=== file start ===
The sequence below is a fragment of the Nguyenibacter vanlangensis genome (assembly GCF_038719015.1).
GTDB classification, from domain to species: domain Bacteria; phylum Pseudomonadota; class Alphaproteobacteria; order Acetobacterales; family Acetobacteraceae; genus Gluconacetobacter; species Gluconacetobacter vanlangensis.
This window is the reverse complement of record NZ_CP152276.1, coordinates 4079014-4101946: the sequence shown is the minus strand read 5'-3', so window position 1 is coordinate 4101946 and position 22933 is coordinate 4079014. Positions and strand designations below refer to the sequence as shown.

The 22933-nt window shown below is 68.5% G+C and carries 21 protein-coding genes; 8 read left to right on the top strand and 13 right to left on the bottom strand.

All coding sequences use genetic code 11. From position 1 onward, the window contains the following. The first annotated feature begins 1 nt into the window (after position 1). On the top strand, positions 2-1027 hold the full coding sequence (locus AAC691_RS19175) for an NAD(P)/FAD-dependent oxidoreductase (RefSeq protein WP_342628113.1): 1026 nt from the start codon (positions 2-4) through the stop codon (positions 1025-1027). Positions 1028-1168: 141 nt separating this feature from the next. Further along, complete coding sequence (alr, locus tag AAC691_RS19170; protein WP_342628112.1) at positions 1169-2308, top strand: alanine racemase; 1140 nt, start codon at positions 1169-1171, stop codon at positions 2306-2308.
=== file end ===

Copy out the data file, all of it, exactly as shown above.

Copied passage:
The sequence below is a fragment of the Nguyenibacter vanlangensis genome (assembly GCF_038719015.1).
GTDB classification, from domain to species: domain Bacteria; phylum Pseudomonadota; class Alphaproteobacteria; order Acetobacterales; family Acetobacteraceae; genus Gluconacetobacter; species Gluconacetobacter vanlangensis.
This window is the reverse complement of record NZ_CP152276.1, coordinates 4079014-4101946: the sequence shown is the minus strand read 5'-3', so window position 1 is coordinate 4101946 and position 22933 is coordinate 4079014. Positions and strand designations below refer to the sequence as shown.

The 22933-nt window shown below is 68.5% G+C and carries 21 protein-coding genes; 8 read left to right on the top strand and 13 right to left on the bottom strand.

All coding sequences use genetic code 11. From position 1 onward, the window contains the following. The first annotated feature begins 1 nt into the window (after position 1). On the top strand, positions 2-1027 hold the full coding sequence (locus AAC691_RS19175) for an NAD(P)/FAD-dependent oxidoreductase (RefSeq protein WP_342628113.1): 1026 nt from the start codon (positions 2-4) through the stop codon (positions 1025-1027). Positions 1028-1168: 141 nt separating this feature from the next. Further along, complete coding sequence (alr, locus tag AAC691_RS19170; protein WP_342628112.1) at positions 1169-2308, top strand: alanine racemase; 1140 nt, start codon at positions 1169-1171, stop codon at positions 2306-2308.